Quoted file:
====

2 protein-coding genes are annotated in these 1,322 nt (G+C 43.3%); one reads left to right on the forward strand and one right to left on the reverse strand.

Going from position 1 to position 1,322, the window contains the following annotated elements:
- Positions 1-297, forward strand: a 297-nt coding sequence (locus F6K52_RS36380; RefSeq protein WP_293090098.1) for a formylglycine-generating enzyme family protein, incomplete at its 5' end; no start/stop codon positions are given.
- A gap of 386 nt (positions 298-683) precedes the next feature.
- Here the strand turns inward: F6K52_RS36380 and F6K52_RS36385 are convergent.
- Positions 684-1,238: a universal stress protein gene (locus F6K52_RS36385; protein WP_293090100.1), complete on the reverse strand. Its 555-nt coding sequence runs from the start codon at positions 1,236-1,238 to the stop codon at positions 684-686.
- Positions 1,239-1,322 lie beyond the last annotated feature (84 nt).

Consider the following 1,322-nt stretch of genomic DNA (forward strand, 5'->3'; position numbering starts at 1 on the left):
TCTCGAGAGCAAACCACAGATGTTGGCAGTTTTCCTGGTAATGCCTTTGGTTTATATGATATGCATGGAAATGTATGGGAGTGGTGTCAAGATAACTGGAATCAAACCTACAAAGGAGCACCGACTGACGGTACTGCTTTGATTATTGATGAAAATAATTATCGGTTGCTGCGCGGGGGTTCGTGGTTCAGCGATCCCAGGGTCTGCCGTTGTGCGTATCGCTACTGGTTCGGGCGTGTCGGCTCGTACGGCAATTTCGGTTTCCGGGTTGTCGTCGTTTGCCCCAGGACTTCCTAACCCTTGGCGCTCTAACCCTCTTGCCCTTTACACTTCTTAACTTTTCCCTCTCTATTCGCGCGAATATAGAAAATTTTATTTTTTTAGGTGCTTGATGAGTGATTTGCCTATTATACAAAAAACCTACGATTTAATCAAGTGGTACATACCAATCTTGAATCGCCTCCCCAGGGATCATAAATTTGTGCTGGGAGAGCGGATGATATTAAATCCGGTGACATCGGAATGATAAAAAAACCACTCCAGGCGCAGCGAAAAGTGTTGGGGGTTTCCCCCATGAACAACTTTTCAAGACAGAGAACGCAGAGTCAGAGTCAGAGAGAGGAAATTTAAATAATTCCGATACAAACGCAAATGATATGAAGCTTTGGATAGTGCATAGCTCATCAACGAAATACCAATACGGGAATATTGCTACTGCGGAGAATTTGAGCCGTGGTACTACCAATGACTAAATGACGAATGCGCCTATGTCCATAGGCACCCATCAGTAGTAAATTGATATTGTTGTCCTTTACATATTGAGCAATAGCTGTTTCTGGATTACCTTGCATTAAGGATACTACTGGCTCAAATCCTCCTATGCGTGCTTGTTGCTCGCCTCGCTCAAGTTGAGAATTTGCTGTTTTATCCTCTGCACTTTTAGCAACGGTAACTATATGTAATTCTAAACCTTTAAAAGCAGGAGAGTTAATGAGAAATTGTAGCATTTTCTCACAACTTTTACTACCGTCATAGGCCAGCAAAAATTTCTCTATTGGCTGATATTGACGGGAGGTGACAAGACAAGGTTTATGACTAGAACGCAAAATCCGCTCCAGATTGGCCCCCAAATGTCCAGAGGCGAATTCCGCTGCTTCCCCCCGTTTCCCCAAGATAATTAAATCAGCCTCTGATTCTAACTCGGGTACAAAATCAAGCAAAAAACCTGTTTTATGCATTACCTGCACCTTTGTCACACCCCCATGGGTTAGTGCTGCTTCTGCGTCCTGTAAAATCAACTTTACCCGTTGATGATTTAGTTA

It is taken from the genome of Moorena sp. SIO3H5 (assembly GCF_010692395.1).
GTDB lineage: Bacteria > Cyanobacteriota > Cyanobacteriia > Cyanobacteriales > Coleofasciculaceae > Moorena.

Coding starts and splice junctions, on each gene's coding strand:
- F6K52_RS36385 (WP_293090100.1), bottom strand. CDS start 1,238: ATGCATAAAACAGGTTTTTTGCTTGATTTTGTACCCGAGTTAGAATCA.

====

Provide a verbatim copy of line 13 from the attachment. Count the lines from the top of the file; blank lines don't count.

- F6K52_RS36385 (WP_293090100.1), bottom strand. CDS start 1,238: ATGCATAAAACAGGTTTTTTGCTTGATTTTGTACCCGAGTTAGAATCA.